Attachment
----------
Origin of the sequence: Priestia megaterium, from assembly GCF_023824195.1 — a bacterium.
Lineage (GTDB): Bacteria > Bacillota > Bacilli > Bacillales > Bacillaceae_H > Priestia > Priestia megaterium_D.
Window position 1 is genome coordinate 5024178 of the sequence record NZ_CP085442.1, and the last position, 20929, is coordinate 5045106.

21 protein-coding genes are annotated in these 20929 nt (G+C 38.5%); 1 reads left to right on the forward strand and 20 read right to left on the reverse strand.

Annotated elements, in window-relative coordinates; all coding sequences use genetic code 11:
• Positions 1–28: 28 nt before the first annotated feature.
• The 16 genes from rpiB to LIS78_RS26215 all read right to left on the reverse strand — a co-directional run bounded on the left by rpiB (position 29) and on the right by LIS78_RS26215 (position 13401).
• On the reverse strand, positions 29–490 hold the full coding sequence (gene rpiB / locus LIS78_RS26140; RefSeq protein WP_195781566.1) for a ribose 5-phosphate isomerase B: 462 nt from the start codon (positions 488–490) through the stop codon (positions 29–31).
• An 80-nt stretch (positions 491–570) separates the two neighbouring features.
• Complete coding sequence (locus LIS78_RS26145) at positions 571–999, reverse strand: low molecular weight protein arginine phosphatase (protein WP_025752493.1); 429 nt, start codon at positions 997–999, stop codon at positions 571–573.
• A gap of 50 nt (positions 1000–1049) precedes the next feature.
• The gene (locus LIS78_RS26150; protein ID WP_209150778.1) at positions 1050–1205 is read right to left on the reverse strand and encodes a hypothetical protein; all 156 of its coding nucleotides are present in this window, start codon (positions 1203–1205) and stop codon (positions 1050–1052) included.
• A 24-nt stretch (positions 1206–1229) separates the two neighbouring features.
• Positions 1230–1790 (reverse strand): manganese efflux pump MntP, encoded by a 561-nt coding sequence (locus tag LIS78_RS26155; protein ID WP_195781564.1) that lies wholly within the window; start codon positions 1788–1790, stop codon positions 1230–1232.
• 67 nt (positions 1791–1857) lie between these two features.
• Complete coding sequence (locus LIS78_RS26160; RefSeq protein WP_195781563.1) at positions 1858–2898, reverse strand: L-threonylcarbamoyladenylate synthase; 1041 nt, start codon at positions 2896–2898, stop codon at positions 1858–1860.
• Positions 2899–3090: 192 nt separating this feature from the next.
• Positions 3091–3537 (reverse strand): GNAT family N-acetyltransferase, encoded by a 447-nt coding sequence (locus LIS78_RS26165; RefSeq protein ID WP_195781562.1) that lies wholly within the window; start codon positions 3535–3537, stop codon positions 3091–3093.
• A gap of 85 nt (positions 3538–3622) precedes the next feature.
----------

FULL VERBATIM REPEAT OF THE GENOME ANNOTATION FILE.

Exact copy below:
Origin of the sequence: Priestia megaterium, from assembly GCF_023824195.1 — a bacterium.
Lineage (GTDB): Bacteria > Bacillota > Bacilli > Bacillales > Bacillaceae_H > Priestia > Priestia megaterium_D.
Window position 1 is genome coordinate 5024178 of the sequence record NZ_CP085442.1, and the last position, 20929, is coordinate 5045106.

21 protein-coding genes are annotated in these 20929 nt (G+C 38.5%); 1 reads left to right on the forward strand and 20 read right to left on the reverse strand.

Annotated elements, in window-relative coordinates; all coding sequences use genetic code 11:
• Positions 1–28: 28 nt before the first annotated feature.
• The 16 genes from rpiB to LIS78_RS26215 all read right to left on the reverse strand — a co-directional run bounded on the left by rpiB (position 29) and on the right by LIS78_RS26215 (position 13401).
• On the reverse strand, positions 29–490 hold the full coding sequence (gene rpiB / locus LIS78_RS26140; RefSeq protein WP_195781566.1) for a ribose 5-phosphate isomerase B: 462 nt from the start codon (positions 488–490) through the stop codon (positions 29–31).
• An 80-nt stretch (positions 491–570) separates the two neighbouring features.
• Complete coding sequence (locus LIS78_RS26145) at positions 571–999, reverse strand: low molecular weight protein arginine phosphatase (protein WP_025752493.1); 429 nt, start codon at positions 997–999, stop codon at positions 571–573.
• A gap of 50 nt (positions 1000–1049) precedes the next feature.
• The gene (locus LIS78_RS26150; protein ID WP_209150778.1) at positions 1050–1205 is read right to left on the reverse strand and encodes a hypothetical protein; all 156 of its coding nucleotides are present in this window, start codon (positions 1203–1205) and stop codon (positions 1050–1052) included.
• A 24-nt stretch (positions 1206–1229) separates the two neighbouring features.
• Positions 1230–1790 (reverse strand): manganese efflux pump MntP, encoded by a 561-nt coding sequence (locus tag LIS78_RS26155; protein ID WP_195781564.1) that lies wholly within the window; start codon positions 1788–1790, stop codon positions 1230–1232.
• 67 nt (positions 1791–1857) lie between these two features.
• Complete coding sequence (locus LIS78_RS26160; RefSeq protein WP_195781563.1) at positions 1858–2898, reverse strand: L-threonylcarbamoyladenylate synthase; 1041 nt, start codon at positions 2896–2898, stop codon at positions 1858–1860.
• Positions 2899–3090: 192 nt separating this feature from the next.
• Positions 3091–3537 (reverse strand): GNAT family N-acetyltransferase, encoded by a 447-nt coding sequence (locus LIS78_RS26165; RefSeq protein ID WP_195781562.1) that lies wholly within the window; start codon positions 3535–3537, stop codon positions 3091–3093.
• A gap of 85 nt (positions 3538–3622) precedes the next feature.